In our conversations with numerous construction professionals, we’ve uncovered several beliefs—we call them myths—that we think are preventing firms from taking meaningful steps toward digitization. So we’re kicking off a series that explores some of these common reasons why construction companies are not adopting digital solutions. Some are real. Others are only perceived. Find out which ones.
Myth #1: “Creating an in-house solution is better than buying one off-the-shelf ”
That’s right. The classic build or buy dilemma. This myth is embraced by both large general contractors and smaller, regional firms. What’s interesting about this myth is the intention behind the statement is genuinely legitimate: A company realizes they need a software solution to address an inefficiency and believes their own team understands their needs better than any software company possibly could.
On this point, we can agree. Your team does understand your needs better than anyone else. But where we disagree is that just because you understand what you need better than anyone else doesn’t make you the best equipped to achieve that solution through custom-built software.
In fact, there is a lot of evidence that internal initiatives to build custom software fail often, and those that succeed require many trade offs along the way. Below are just a few of the challenges companies can expect when building custom software in-house.
There are really only two options for building a software solution in-house and both will run you a higher price tag than working with a SaaS solution. The first option is to hire your own talent to build it. Obviously this involves adding the necessary headcount of developers, designers, managers, and engineers needed to build and maintain the system. Depending on the size of the team and average salaries, you could be looking at up to $500,000 for the year, and beyond.
The second option is to outsource the software development. This option tends to be more common than hiring your own talent, because on the surface it seems like it will be more cost effective. Companies that take this route typically form a team internally to define the requirements for the software tool and then engage a consultant to build it.
The risk with this approach is putting the fate of your new software into the hands of a single outside individual or agency and the limitations of their skill set, availability, and turnover. What’s more, you’re now hamstrung to your choice for all future updates and maintenance of the tool. This could be very risky and leave your firm vulnerable to delays, scope creep, cost overruns, fee gouging, and poor functionality of the tool itself.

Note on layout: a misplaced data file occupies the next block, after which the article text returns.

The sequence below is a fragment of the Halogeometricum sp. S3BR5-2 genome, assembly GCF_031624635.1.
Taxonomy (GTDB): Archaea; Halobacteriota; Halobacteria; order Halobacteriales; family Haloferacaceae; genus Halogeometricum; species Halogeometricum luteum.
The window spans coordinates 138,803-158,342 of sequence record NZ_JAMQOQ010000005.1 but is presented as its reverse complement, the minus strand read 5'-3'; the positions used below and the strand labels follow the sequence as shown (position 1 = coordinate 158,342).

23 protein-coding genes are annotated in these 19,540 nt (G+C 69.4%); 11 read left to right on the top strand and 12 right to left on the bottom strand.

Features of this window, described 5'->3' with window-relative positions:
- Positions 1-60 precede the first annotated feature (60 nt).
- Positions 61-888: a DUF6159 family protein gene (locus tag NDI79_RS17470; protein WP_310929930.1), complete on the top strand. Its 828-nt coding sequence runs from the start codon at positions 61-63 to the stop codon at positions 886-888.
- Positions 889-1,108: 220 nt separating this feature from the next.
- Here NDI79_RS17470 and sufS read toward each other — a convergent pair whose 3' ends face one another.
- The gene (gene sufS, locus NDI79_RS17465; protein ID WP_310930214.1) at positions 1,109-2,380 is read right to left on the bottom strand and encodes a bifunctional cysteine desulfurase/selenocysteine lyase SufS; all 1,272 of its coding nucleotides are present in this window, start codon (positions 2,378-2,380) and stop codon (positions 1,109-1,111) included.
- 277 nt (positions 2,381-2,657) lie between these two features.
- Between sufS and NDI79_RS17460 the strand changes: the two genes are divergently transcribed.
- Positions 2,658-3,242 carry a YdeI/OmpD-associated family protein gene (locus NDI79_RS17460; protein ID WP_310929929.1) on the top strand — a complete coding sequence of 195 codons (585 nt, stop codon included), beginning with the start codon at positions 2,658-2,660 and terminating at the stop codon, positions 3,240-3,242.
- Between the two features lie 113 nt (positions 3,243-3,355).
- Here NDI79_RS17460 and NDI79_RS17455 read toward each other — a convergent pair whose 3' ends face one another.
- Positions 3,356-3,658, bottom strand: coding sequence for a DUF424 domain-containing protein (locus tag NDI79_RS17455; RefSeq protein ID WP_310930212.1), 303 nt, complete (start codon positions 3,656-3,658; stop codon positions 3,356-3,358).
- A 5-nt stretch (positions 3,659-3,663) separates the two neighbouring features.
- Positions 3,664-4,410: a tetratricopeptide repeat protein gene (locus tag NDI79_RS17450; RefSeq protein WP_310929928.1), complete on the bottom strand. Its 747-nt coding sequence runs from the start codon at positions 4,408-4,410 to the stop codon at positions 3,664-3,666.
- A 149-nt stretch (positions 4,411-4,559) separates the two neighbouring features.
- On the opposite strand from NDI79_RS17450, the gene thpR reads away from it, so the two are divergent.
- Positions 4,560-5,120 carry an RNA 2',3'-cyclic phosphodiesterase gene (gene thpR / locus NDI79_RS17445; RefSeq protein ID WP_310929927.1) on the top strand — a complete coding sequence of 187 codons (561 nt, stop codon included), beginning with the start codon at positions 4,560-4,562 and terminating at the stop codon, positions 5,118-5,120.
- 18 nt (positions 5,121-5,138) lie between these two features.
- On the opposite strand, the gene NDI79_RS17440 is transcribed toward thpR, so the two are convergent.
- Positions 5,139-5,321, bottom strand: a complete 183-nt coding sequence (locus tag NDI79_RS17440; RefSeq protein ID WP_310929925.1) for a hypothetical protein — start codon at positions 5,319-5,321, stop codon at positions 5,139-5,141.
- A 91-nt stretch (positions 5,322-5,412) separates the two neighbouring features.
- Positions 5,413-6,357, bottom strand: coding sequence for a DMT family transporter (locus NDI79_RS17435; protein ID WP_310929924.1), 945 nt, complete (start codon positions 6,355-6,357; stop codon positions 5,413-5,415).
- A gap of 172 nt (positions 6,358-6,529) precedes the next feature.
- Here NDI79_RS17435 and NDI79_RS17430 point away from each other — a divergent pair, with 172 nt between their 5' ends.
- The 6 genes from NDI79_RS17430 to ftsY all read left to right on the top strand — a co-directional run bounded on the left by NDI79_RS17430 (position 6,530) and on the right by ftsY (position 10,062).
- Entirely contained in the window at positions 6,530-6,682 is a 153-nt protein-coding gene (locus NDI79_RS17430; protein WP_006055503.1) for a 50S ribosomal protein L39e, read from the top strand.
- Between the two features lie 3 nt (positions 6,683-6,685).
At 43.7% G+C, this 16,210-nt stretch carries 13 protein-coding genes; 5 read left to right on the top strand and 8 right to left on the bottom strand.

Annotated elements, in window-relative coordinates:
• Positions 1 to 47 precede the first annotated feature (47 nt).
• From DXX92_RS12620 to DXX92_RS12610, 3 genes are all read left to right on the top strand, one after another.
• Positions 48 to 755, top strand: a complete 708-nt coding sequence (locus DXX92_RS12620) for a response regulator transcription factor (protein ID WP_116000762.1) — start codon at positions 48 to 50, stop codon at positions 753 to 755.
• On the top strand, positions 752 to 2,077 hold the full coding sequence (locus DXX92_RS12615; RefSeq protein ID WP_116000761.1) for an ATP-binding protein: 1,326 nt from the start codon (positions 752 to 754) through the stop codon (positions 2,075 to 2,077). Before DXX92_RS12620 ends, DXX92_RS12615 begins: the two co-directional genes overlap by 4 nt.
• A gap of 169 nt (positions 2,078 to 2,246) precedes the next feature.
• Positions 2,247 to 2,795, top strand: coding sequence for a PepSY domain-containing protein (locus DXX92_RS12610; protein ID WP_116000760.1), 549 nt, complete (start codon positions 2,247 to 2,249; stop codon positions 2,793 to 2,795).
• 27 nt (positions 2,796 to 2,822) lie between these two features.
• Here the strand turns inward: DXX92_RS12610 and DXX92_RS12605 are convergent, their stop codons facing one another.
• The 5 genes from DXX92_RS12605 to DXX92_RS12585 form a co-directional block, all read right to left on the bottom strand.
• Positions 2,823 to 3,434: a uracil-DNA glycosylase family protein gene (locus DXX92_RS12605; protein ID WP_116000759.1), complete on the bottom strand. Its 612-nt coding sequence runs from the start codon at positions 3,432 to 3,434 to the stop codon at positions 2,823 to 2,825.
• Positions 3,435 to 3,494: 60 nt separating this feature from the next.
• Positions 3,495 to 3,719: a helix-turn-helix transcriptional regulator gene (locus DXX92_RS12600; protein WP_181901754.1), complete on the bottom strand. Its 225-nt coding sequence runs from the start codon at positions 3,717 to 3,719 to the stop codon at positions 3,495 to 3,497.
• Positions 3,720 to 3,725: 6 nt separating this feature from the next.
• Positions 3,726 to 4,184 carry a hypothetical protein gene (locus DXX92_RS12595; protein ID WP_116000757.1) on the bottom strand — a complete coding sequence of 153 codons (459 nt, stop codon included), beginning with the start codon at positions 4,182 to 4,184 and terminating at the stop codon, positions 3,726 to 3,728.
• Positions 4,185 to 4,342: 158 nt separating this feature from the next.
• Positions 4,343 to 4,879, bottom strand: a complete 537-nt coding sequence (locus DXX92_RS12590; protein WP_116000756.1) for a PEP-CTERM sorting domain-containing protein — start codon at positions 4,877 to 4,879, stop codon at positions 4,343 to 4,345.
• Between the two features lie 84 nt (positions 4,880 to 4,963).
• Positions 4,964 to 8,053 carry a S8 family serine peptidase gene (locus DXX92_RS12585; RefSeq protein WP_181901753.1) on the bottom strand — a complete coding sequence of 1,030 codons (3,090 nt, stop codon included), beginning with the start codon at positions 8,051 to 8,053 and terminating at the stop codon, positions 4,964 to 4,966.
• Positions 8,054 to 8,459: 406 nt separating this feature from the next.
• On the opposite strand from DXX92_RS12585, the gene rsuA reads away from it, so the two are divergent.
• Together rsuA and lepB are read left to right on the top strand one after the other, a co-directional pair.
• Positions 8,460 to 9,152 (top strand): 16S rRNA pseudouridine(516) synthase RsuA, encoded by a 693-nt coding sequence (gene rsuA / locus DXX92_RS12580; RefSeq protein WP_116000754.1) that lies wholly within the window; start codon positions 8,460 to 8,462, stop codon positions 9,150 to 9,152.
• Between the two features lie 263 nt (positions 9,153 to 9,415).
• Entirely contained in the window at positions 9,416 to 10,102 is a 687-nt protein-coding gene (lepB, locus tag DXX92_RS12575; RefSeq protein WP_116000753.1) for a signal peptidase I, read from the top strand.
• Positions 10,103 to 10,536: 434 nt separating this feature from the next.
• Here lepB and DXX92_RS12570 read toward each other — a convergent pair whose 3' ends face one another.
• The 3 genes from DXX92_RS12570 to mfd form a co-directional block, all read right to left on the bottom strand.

So again, you’re looking at a large investment up front to create the tool, and ongoing costs to make the changes you’ll inevitably need to keep the tool up to date and relevant.
Bottlenecks When Making Changes
When it comes to those inevitable software changes, be prepared to wait longer for them to be implemented if you’re going with your own custom-built solution. Software maintenance requirements cannot be overlooked when considering whether to make or buy, and if you’re considering more fundamental changes to feature sets, expect an even longer lead-time. It’s not uncommon for those with in-house solutions to feel like their software is completely outdated by the time it’s launched.
In contrast, when you purchase software from a vendor, updates are typically pushed out weekly, or even more often. Finding a SaaS solution whose road map aligns with your priorities will almost certainly get you the results you want faster than an in-house solution.
A False Sense of Loyalty
And finally, as with anything you spend a lot of money on, expect to feel a responsibility to “get your money’s worth” out of your investment. Companies that build their own solutions are notorious for continuing to use them even when they may, in fact, be a barrier to efficiency. It’s so much easier to cancel a subscription than it is to walk away from something you’ve invested in with your time, money and resources.
Depending on the source, the failure rate for outsourcing your software development can be as high as 50%. Even if a construction firm can cut this rate in half by investing in the right resources to bring software development in-house; is it worth the risk and long-term expense?
Something to think about.
Other posts in this series:
Myth #2: “Digitization is important, but not urgent.”
Myth #3: “The field won’t like it.”
Myth #4: “It won’t integrate.”